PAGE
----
Comment: GMOs

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GMOs :
"A meta-analysis on 19 studies confirms kidney and liver toxicity in rats and mice fed on GM soybean and maize, representing more than 80 percent of all commercially available GM food; it also exposes gross inadequacies of current risk assessment"

Once a GMO crop is released, it spreads across the globe like a virus (perhaps a little slower) infecting all of the non-GMO crops (destroying private property), so that all we are eventually left with is a GMO-contaminated version of the crop. Organic farms are being contaminated, so there will not be any options soon. (See: , for example).

Currently soy, corn, canola, papaya and cotton are almost all GMO versions. As can be seen from a previous post, sugar beets and alfalfa will be the next contaminated crops. The GMO industry has been pushing hard to get approval for release of GMO wheat. GMO Salmon may be approved by the FDA. In addition to infecting these crops, GMO DNA can jump to other species and infect other crops:

In my experience, the FDA, USDA and EFSA (Europe) are nearly 100% completely captured agencies. Lobbying them is useless -- it is the exact same as lobbying Monsanto (except the agencies may pretend to show an interest to waste your time). Obama worked for Monsanto's law firm and threatened a country for not allowing GMO foods, so I wouldn't bother with him. The courts will back the GMO industry because the Federal Government backs the industry and their "science."

I think the only solution in the U.S. to help prevent what I consider slow poisoning and irreversible contamination of much of the food supply is to act locally and on a state level. Spread independent scientific information. Ban GMO crops (for pollution of private property, for example), require that existing labels designate GMO and non-GMO ingredients, start private certification organizations, etc.

Monsanto's Playbook: I've been researching various toxic products since the early 1990's. Coincidentally, some of these products were sold by Monsanto. Here are some of the tricks to expect from them:

1. Science: For every independent study finding toxic effect, they can fund 2-3 studies that have major flaws that magically show no toxic effects. Sometimes these studies will be funded by trade groups that they belong to (e.g., IFIC). Subsequently, numerous reviews are written by scientists using industry research which confirms that their toxic products are "safe." Each study and review is often followed by a press release.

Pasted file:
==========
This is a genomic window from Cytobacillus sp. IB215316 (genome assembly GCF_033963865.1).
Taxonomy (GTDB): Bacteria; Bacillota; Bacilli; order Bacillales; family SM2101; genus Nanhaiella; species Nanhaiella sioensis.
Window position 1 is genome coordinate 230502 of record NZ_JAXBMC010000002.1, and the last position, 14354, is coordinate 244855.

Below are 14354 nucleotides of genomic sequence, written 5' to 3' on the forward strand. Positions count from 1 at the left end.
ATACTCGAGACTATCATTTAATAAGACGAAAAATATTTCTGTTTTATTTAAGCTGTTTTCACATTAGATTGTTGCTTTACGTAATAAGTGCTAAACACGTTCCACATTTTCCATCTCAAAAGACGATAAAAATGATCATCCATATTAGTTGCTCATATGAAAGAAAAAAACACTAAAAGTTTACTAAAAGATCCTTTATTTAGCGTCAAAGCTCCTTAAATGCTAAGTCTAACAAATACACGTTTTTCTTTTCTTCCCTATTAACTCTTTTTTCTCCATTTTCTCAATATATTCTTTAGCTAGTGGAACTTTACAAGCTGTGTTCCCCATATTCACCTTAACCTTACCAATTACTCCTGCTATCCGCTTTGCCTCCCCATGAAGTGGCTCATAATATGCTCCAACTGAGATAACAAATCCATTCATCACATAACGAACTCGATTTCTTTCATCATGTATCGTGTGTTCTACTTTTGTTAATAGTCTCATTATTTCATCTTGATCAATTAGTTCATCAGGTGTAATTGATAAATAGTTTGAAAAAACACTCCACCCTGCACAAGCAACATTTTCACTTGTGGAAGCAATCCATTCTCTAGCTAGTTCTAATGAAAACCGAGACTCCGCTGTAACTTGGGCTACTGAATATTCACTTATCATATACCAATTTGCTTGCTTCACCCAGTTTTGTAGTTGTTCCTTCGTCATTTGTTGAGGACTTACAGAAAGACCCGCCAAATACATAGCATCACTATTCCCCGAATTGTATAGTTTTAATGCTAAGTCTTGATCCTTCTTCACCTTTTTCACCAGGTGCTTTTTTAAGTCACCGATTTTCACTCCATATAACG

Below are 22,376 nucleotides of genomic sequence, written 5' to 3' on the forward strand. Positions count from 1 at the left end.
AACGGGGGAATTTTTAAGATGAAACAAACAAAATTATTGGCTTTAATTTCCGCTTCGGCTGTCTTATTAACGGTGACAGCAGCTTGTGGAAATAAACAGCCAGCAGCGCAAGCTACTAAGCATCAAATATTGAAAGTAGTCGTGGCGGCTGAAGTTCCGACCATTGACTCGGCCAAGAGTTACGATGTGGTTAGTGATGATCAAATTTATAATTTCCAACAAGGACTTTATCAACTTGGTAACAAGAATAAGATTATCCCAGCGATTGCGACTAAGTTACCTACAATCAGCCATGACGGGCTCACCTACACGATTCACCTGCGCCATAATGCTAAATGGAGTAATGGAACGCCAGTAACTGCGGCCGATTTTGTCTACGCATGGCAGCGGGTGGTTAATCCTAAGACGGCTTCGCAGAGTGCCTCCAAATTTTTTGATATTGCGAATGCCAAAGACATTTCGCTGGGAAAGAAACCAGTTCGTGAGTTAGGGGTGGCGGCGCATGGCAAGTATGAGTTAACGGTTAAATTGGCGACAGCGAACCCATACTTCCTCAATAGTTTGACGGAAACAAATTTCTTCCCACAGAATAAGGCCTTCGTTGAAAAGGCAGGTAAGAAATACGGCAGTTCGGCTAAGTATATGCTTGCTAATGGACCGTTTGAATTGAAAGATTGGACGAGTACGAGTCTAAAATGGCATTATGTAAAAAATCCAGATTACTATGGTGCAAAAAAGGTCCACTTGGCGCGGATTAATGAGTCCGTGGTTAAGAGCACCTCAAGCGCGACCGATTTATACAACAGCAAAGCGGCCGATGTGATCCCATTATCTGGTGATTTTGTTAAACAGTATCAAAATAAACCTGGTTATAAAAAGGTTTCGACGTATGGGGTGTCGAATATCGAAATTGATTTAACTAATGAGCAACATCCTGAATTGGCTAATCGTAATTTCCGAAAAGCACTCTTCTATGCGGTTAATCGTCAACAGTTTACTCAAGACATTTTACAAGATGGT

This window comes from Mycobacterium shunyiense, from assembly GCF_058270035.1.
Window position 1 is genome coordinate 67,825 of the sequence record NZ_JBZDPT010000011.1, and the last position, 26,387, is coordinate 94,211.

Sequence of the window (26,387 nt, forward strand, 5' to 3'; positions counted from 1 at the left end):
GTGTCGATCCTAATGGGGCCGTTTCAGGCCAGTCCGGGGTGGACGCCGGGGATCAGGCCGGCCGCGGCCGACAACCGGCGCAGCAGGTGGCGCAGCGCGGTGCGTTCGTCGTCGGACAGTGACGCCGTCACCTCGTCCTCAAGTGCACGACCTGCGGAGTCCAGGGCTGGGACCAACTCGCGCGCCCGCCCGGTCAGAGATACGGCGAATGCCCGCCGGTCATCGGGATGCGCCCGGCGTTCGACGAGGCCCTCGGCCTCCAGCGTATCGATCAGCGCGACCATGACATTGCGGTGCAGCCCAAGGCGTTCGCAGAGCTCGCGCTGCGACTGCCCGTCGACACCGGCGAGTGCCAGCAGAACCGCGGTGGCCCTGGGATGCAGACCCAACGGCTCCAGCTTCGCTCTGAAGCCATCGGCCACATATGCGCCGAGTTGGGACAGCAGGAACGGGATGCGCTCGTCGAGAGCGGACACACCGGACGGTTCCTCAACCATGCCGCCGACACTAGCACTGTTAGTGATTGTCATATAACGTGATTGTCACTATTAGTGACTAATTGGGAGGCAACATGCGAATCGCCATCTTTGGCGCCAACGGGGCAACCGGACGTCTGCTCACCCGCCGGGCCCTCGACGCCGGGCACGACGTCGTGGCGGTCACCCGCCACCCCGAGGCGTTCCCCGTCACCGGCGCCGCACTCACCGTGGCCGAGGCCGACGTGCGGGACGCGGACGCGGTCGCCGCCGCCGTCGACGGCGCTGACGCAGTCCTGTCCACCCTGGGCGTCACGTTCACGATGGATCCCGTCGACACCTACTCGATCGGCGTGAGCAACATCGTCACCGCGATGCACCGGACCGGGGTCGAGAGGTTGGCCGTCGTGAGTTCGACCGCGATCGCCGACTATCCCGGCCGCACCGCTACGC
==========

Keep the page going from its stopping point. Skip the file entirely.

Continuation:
While the flaws in the research are major, they are designed to not be noticed by most scientists and physicians. For example, I spoke to one scientist years ago about research on a product sold by Monsanto and others that demonstrated that it caused gradual neurological damage in animals (at levels humans were exposed to). Subsequent research by a government scientist confirmed these findings. However, the industry conducted studies with numerous flaws. One such flaw was that the humidity in the chamber with the toxic product was so high that most of the toxic chemical stayed in the water and did not flow in the air to the chamber with the animals. I have seen studies where human subjects and animals were given drugs that prevent side effects as well as various statistical acrobats to claim "no significant effects."

2. Government Agencies: The FDA stopped paying attention to any research showing toxic effects from Monsanto products such as GMOs. That is why one barely hears a peep from them when their is independent research demonstrating organ damage, cancer and other nasty effects from GMOs. It's better for Monsanto if they keep quiet. The EFSA (European Food Safety Authority) is forced to comment because every time independent research comes out showing how faulty their last review is, they have to agree to conduct another review. Numerous times I (and friends) have sent them copies of independent, peer-reviewed, published research and numerous times they simply ignore it and avoid including it in their review. The old version of the EFSA (EU Scientific Committee on Food) used to have committees and at least some of their reviews were drafted by a single person. No one could ever figure out who that person was.

3. There was a time on the Internet, when USENET discussion groups were still popular, that the head of Monsanto scientific affairs would actually engage in debate about some of their toxic products. Since that time, they have engaged PR Groups to shape the message. One of their PR companies had a conference many years ago on combating the bad publicity they were getting on the Internet. I don't know exactly what they've been up to since then, but I suspect that they have people on quite a number of discussion groups, slant Wikipedia articles pay off various scientific groups, etc.